Уз неке структуралне одлике имена у попису старе Црне Горе
Contribution to some structural characteristics of the names from Old Montenegro (Crna Gora) Census, 1570
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Of all preserved materials on censuses in Old Montenegro (Crna Gora), this is the third (first two of those are from the year of 1521 and 1523). First two censuses were also published, while the third as the photocopy of the original document, author used, trying to survey some typological manifestations and differences between two earlier censuses. This is how the author comments on following facts evidenced in censuses: 1. Patronyms of the noun — and adjective — form (example Vukdrag Nikolić and Vukdrag Nikolin); both types are very common in 1570 census. 2. Names, like Đuro, Dabo, which declension is recognizible in patronyms like Đurović; these names are more evidenced in 1570 than in 1521/3, but rather in Southern then in Northern part of Old Crna Gora. 3. New item in 1570 census is also the name Ras(l)av, which pushed into the background form Rados(l)av while in North there exist both of these names. 4. Name derived from above mentioned is also new, and it can be read as Ras...lavac, although Turkish graphy is unprecise. This derivative is also characteristic for the South part only. 5. Patronyms derived from Ras(1)av, there were evidenced in all varieties: Raslavićx 4, Raslaljić x 7, Rasaljić x 1, Rasalj x 1. Speaking of the last patronym-type, author developed a theory on onomastyc status of the forms from Turkish censuses, finishing with graphies that could be transliterated as -sal, and read both like -salj and -sal. Here the author prefer the first solution. R. Bošković once (1975) identified these forms as personal names (not as adjectives), finishing with -salj, and then M. Šimundić, in 1989, evidenced those as personal names finishing with -sal (not as possesives, too). The author here finds that materials used by Bošković and Šimundić (from Turkish censuses) do not prove these possesives turned out to the personal names, since these materials, mostly, content these examples in the position where it is signed the father's name (except in those rare cases where we can consider it as an error in writing), so they can be treated in adjective way, that is: Bogdan (son) Vukosalj means the same as Bogdan (son) Vukosavljev. It is probable the possibility of the names finishing with sal and -sal to become traditional, and it is possible to conclude about the mechanism of their forming, but the author is also of the opinion that of such evidences serious researches are yet about to come, because the materials took from Turkish censuses cannot testify such transformation processes.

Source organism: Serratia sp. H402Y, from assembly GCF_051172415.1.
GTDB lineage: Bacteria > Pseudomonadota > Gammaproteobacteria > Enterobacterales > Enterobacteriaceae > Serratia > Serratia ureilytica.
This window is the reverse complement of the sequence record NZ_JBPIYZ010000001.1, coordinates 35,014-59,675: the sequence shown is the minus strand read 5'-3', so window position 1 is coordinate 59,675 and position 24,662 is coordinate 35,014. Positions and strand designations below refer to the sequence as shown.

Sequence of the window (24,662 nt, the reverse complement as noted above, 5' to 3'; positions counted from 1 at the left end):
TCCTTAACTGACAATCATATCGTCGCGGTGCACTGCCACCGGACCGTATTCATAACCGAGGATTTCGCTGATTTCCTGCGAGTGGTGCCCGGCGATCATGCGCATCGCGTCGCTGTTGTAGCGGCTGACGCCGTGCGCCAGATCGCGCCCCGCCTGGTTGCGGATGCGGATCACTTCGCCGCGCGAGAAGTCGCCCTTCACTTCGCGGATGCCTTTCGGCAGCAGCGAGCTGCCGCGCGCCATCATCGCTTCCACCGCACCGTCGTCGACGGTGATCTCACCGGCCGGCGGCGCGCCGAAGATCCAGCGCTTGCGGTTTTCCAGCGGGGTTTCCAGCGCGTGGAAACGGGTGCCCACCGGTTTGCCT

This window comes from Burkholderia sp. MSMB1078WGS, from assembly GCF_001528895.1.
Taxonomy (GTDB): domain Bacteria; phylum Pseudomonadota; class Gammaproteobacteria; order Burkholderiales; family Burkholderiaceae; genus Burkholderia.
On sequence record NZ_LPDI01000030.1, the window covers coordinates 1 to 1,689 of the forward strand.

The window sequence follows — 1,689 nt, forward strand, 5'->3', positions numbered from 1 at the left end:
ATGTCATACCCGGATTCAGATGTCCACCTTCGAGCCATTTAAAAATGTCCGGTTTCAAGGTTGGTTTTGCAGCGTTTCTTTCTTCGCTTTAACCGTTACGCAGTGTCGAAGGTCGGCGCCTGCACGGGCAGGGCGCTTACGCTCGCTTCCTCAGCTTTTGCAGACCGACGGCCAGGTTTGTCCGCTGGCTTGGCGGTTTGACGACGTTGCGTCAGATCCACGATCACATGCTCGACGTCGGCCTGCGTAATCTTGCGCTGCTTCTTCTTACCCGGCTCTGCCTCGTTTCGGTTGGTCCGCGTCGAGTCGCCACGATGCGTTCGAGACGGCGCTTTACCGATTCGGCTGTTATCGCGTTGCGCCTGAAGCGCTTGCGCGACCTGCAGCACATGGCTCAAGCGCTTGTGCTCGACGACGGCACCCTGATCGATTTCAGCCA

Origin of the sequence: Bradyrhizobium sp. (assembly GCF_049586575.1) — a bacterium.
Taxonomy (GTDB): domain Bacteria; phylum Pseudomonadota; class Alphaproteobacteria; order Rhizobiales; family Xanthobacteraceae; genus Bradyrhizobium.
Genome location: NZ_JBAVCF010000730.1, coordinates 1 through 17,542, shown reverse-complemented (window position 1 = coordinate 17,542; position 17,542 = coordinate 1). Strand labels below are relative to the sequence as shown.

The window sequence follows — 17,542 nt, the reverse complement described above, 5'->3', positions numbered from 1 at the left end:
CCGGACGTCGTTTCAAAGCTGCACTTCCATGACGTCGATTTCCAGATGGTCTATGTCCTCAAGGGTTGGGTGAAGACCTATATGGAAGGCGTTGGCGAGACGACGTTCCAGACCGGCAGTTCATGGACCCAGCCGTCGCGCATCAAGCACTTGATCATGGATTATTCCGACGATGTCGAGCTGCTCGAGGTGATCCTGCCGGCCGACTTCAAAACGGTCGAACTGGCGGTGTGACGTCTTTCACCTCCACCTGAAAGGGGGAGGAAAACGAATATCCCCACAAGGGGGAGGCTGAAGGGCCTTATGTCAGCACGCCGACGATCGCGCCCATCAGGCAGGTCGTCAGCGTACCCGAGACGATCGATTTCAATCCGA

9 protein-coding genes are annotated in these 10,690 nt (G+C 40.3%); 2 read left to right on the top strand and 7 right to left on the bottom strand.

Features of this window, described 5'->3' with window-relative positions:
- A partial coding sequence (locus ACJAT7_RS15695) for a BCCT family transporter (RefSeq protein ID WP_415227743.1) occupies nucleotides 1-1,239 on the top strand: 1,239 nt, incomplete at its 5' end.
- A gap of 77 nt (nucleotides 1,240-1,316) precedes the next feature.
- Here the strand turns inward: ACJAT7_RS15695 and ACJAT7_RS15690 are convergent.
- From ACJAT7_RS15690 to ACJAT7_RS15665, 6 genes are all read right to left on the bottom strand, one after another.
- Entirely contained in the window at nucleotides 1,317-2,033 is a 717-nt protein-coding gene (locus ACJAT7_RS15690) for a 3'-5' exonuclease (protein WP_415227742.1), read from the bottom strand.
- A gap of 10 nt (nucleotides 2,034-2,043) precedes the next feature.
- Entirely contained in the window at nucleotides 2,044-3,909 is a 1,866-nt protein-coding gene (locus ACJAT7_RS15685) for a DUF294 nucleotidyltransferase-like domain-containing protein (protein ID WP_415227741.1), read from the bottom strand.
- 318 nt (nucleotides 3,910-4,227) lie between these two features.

Source:Осма југословенска ономастичка конференција и Други лингвистички скуп "Бошковићеви дани", 1994, 11, 163-173
- Подгорица : Црногорска академија наука и умјетности